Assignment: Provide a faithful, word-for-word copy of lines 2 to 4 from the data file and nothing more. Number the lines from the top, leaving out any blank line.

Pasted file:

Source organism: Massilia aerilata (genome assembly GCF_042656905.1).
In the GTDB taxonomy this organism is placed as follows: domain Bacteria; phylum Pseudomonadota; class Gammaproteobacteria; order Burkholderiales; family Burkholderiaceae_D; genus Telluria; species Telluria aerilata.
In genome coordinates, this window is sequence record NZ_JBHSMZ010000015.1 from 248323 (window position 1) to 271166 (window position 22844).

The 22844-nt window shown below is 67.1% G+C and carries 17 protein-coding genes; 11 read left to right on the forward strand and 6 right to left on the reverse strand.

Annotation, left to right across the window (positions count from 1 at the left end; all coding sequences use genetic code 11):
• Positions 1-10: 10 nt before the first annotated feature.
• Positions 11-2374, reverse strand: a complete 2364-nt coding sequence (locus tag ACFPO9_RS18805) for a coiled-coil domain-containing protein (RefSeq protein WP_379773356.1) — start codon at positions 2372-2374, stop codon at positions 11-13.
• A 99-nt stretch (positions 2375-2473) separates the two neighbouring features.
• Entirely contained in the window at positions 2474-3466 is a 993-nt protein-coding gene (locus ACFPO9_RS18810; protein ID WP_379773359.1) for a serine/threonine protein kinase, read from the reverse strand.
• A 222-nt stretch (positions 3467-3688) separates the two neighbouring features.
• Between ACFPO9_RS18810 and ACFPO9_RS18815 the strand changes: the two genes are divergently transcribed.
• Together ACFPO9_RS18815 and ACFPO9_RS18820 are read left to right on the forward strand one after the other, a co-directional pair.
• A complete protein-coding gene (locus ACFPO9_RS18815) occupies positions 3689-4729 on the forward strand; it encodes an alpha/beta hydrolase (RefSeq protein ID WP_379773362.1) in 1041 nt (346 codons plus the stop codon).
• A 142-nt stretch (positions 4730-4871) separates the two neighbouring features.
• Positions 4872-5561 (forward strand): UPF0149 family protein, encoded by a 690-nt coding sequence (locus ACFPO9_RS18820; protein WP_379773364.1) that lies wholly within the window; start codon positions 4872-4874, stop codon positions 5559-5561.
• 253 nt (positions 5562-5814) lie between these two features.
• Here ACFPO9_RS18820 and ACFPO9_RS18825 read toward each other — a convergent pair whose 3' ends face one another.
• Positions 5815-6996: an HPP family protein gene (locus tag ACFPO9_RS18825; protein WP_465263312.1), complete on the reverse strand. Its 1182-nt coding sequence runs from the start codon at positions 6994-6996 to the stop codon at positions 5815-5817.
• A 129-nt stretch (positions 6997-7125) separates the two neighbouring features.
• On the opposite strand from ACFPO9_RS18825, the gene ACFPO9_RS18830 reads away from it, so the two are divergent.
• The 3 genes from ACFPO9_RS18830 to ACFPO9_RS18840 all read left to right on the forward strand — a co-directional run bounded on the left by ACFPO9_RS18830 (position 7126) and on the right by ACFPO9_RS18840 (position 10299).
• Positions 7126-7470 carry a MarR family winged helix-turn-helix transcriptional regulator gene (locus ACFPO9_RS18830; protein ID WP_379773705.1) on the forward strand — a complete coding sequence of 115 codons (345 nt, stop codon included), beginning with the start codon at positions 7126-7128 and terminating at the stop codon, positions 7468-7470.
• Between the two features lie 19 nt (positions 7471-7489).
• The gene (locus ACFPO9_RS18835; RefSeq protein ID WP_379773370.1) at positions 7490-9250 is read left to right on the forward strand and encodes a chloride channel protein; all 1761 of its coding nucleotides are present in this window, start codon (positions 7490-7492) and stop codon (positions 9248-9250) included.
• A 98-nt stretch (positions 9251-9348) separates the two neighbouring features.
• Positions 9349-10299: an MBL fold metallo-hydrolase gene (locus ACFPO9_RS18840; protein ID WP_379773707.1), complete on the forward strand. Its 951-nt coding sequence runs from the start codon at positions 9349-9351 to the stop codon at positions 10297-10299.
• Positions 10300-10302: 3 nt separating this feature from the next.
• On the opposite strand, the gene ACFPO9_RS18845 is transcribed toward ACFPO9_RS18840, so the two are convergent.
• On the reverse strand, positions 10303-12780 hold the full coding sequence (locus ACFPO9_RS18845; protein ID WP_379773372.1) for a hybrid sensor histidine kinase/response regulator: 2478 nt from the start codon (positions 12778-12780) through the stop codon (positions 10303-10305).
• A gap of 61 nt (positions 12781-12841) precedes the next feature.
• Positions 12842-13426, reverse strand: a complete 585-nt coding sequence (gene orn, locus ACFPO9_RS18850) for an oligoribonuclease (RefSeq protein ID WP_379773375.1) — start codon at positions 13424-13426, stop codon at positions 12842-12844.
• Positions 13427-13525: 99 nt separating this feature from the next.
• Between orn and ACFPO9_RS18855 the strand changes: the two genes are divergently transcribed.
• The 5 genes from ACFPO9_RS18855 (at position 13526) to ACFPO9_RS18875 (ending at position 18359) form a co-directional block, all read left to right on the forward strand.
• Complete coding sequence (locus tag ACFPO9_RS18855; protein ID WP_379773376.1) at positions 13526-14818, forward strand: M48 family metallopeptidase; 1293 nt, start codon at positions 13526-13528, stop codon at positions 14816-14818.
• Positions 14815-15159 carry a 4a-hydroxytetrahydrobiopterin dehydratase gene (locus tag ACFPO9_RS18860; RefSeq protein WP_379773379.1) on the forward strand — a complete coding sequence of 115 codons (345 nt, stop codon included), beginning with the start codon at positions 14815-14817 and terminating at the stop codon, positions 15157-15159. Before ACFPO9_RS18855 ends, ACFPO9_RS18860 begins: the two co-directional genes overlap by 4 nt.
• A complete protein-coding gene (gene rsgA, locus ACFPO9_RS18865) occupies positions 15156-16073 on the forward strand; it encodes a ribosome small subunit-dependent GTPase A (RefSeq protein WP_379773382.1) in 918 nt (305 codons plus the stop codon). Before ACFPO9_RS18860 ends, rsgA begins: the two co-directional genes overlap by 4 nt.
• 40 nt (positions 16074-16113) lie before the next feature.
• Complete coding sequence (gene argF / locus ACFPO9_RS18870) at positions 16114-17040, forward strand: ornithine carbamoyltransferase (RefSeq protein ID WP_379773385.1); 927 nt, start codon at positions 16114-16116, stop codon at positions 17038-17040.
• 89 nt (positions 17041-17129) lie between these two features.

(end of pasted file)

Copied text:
In the GTDB taxonomy this organism is placed as follows: domain Bacteria; phylum Pseudomonadota; class Gammaproteobacteria; order Burkholderiales; family Burkholderiaceae_D; genus Telluria; species Telluria aerilata.
In genome coordinates, this window is sequence record NZ_JBHSMZ010000015.1 from 248323 (window position 1) to 271166 (window position 22844).

The 22844-nt window shown below is 67.1% G+C and carries 17 protein-coding genes; 11 read left to right on the forward strand and 6 right to left on the reverse strand.